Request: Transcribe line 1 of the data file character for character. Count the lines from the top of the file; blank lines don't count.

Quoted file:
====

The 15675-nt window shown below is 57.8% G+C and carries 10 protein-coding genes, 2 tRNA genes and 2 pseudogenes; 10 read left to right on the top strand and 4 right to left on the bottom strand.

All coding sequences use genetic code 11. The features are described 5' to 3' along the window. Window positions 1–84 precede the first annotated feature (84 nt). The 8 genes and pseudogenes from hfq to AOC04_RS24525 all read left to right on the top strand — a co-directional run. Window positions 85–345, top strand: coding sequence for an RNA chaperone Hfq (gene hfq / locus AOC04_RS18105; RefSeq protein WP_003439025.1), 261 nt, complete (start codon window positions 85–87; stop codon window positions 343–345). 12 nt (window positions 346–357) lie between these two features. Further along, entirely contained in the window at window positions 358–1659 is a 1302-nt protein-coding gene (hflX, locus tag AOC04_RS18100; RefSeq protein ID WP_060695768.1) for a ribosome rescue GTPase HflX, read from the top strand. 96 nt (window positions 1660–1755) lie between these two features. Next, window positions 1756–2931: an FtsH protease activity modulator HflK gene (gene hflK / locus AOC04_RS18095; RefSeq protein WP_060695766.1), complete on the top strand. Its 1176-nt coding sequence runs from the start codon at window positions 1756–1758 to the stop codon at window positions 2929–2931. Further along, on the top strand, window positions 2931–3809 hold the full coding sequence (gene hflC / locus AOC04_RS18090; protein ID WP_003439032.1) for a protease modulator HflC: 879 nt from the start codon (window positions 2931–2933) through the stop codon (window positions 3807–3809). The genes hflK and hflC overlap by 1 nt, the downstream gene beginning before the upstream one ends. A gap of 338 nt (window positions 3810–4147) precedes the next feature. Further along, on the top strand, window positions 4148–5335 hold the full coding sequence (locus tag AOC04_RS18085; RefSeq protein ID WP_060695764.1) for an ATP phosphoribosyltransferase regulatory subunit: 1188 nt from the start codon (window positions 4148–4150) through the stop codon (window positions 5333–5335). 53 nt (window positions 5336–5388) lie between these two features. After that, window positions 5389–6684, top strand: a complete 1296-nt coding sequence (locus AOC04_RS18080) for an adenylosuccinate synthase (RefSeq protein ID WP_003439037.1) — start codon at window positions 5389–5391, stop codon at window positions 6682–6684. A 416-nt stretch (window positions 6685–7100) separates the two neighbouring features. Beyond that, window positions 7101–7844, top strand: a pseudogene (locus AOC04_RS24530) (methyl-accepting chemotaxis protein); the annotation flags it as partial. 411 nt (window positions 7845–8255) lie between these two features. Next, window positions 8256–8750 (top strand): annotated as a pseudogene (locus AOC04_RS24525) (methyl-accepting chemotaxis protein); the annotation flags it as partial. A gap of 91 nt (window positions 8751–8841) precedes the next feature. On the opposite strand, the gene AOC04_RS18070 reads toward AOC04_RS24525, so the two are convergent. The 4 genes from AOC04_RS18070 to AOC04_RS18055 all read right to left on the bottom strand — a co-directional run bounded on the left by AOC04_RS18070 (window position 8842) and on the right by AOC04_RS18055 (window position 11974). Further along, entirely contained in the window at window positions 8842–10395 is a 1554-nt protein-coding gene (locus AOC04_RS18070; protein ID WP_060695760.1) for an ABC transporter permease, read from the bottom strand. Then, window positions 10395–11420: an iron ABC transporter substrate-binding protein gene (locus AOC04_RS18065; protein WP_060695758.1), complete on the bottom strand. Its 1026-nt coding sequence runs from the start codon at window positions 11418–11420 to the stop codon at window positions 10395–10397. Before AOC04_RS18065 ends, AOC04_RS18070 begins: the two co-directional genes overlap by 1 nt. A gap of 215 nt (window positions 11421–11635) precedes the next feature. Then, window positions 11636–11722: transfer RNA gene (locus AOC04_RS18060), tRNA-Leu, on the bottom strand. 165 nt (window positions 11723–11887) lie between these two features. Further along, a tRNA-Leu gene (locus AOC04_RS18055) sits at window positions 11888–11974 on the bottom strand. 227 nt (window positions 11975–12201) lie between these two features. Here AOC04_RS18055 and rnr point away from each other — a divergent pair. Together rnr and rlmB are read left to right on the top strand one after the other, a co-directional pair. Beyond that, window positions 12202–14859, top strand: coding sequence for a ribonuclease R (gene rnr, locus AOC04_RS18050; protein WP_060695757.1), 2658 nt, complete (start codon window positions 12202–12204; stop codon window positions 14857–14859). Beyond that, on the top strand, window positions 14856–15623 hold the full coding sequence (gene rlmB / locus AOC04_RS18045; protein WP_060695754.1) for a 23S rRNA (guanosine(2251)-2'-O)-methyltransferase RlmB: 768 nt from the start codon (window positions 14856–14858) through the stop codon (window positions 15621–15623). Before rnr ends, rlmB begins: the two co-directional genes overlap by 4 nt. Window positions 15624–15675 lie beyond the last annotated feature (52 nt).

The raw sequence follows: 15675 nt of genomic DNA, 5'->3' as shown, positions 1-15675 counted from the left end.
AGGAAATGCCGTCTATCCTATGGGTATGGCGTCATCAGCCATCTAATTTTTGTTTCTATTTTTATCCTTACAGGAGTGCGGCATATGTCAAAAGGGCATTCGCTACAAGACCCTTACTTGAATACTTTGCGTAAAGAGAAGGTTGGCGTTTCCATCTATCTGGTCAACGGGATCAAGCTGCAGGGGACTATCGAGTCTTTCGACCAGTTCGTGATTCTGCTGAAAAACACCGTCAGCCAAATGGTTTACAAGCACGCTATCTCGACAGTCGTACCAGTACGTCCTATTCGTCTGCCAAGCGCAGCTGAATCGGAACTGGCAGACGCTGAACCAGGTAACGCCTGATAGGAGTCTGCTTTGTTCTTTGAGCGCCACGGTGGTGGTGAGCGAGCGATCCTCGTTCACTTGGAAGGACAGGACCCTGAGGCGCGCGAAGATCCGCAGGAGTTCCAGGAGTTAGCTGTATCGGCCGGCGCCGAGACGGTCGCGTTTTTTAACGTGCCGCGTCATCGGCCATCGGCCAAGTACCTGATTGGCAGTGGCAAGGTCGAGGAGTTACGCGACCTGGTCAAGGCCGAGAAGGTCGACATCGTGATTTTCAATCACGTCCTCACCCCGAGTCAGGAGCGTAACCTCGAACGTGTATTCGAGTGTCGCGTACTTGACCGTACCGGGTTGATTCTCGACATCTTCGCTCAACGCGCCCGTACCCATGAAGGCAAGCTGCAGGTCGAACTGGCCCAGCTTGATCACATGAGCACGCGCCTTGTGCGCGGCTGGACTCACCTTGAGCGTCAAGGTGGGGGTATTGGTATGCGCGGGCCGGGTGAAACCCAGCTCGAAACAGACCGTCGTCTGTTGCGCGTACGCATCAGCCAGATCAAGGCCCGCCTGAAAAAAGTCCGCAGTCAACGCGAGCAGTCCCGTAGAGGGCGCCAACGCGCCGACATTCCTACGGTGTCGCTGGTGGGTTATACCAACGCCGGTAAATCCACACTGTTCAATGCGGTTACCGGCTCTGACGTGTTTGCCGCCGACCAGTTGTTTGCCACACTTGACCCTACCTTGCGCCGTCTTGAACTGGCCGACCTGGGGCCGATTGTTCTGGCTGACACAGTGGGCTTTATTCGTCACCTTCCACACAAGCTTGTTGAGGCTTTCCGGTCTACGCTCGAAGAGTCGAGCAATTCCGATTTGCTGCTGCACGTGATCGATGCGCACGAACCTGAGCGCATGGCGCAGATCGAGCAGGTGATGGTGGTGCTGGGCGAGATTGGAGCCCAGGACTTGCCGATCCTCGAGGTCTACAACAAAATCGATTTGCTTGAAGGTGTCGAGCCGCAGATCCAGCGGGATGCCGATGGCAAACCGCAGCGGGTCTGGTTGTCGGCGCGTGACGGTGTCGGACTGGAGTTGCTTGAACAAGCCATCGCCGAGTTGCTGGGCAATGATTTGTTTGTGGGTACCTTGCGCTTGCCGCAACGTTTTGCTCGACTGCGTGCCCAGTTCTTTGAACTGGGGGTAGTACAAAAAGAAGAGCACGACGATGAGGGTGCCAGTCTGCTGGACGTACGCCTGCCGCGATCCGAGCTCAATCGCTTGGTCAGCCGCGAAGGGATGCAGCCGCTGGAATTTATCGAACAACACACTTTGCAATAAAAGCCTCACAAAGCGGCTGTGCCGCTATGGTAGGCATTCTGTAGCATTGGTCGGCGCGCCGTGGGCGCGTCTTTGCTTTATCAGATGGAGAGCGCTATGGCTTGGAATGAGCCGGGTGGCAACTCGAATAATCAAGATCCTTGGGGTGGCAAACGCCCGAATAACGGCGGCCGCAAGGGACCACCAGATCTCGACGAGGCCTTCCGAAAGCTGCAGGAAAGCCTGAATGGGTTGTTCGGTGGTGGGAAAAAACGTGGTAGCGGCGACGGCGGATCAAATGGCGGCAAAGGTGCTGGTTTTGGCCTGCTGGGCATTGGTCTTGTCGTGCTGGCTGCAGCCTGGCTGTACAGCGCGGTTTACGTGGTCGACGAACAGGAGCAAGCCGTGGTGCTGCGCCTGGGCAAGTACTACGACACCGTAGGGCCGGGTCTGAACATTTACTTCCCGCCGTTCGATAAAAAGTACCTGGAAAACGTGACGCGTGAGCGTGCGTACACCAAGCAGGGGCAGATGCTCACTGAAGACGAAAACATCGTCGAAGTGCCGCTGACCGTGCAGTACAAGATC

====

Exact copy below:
The 15675-nt window shown below is 57.8% G+C and carries 10 protein-coding genes, 2 tRNA genes and 2 pseudogenes; 10 read left to right on the top strand and 4 right to left on the bottom strand.